A nice article in “Organiser” about the English-media editors of India who know more about the pubs in London and New York than our own people. Are these Westernised editors fit to run Indian media? Do we really need these brown sahibs with White-man’s airs?
Are we supposed to be impressed with their expensive perfumes and knowledge about which bar in New York serves which brand? These are the people who never venture out of the metro cities of India and quote only Westerners in their writings to make themselves credible. Rajdeep Sardesai is the main boaster-in-chief about which New York restaurant is his current favourite.
These self-alienated charlatans rolling in the gutter of low self-esteem have sold their soul to the Whites in return for investment into their channels and newspapers. Two-bit editors who were mere employees just five years ago are today presiding over mutliple TV channels. Who gave them the money? On the strength of funds from races hostile to Indian nationhood, they strut around like roosters in heat, trying to impress fellow Indians.
Read the article below to see how far removed these rootless jokers (Nehru wannabes) are from the salt of India. Did anyone ever become great by copying someone else? Greatness comes from being original and unique, not by trying to become a clone of some other race and abandoning everything of your own.
This journalist who has been around in the media world for some sixty-five years must confess that he has read nothing more hilarious than some of the editorials in the English language press over the pub incident in Mangalore. It merely shows how ignorant the media is about the traumatic changes that have been taking place in Indian society in just about the last one decade and how people are striving to come to terms with them. The pub attacks has nothing to do with either the RSS or VHP or BJP or even Hinduism, no matter what our silly secularists may say. It has nothing to do with ‘Hindu fundamentalism’ or ‘moral vigilantism’ or ‘assault on civil right’s or ‘civil liberties’, as newspapers like The Hindu (January 28), The Times of India (January 28) or The Indian Express (January 28) or the People’s Union for Civil Liberties have said. Even the so-called Sri Ram Sena is totally irrelevant.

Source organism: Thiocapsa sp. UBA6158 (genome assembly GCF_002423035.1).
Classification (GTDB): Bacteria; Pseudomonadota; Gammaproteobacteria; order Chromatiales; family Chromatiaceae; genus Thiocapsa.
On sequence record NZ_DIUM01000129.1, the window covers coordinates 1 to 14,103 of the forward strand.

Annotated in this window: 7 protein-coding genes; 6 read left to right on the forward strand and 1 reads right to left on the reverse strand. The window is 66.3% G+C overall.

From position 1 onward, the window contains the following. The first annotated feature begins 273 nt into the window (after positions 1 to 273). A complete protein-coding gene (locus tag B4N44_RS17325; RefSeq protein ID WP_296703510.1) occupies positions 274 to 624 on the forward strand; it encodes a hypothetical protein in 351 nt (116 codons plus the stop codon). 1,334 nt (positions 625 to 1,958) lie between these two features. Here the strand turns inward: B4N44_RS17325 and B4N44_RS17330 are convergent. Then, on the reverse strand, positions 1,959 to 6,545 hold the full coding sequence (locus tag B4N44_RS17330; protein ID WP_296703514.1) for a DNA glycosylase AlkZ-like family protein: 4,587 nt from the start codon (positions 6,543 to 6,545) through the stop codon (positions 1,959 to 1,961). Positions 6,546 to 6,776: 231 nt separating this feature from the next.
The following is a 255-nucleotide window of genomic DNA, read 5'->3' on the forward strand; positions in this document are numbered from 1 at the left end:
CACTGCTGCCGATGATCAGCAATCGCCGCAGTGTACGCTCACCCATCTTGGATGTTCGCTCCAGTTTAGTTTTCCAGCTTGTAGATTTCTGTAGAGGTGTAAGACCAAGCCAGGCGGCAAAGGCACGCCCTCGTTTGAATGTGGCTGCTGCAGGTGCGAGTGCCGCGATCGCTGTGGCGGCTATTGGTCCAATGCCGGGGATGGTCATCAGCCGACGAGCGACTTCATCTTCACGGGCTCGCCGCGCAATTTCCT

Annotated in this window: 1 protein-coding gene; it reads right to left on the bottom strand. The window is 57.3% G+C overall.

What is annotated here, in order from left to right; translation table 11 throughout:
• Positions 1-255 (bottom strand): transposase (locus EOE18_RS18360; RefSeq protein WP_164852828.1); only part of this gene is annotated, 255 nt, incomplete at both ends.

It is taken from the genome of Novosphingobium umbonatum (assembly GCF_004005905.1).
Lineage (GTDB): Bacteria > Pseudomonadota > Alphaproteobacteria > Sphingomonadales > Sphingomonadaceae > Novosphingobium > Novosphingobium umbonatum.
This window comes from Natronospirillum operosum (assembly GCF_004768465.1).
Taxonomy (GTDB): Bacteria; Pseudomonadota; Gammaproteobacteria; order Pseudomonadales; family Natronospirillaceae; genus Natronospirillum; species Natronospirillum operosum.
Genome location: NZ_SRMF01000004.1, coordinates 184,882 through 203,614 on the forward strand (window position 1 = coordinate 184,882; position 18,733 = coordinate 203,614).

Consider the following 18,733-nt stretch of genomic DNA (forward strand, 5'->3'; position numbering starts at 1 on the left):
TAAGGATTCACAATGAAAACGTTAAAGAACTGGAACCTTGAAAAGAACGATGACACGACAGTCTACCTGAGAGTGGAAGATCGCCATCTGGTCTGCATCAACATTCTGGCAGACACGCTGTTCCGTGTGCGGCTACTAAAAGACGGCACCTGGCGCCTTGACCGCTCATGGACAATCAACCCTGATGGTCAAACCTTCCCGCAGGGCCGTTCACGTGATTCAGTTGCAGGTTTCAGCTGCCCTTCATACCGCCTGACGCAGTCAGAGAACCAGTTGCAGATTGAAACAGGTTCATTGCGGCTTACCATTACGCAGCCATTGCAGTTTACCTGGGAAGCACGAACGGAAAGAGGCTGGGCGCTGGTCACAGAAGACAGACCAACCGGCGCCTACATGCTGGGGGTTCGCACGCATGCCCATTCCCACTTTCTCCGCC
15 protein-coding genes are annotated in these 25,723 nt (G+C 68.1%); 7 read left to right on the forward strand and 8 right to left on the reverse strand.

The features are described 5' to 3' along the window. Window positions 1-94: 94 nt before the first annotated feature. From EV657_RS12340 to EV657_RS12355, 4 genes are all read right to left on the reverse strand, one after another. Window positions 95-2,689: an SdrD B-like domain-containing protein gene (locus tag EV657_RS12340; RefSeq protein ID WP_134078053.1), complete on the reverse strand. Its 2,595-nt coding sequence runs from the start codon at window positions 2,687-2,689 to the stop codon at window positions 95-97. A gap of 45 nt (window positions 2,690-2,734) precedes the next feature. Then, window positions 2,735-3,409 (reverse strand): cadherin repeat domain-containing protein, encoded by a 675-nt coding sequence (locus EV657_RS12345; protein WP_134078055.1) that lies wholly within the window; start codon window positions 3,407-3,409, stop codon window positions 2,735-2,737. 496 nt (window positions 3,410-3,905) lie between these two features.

To understand what has happened one has to live, as P Sainath, probably the most knowledgeable journalist of his times did, in rural India to know how the minds of villagers work, what offends them and what enthuses them. The trouble with our media stalwarts is that their minds are urban-centred. Widely travelled, they are knowledgeable about pubs in London, nightclubs in European cities and availability of various and questionable forms of entertainment in Europe and the United States. Mangalore is not Paris. It is one of the most sophisticated towns in India but is surrounded by villages which profess different culture.
Thanks to the setting-up of class universities in the districts of South Kanara and Udupi the urban centres are hosting students from over fifty countries whose presence and demands are becoming cause for concern. There is palpable tension in the surrounding villages. The villagers feel threatened. Incidentally, I am speaking with authority since I live in a place surrounded by villages which I visit regularly to address children in primary classes, students in secondary and higher elementary schools and in high schools. Parents invite me to their homes and they speak freely to me. Most of them have TV sets and a large section among them express their anger at what they have to witness, day in and day out. These are not politically motivated people or people fed with fundamentalist doctrines. One suspects that they have more respect for women then our civil rights and other organisations claim to have. The women especially hate to see urban women smoking because they feel that their own daughters might get affected by this new culture that is thrust on them. They have nothing to do with the Sri Ram Sena. And for long they have been seething with anger because they have no way to protest. Our city-based editors and their dedicated secular flock have no time to live amongst the villagers and understand their concerns. And that maddens them even more.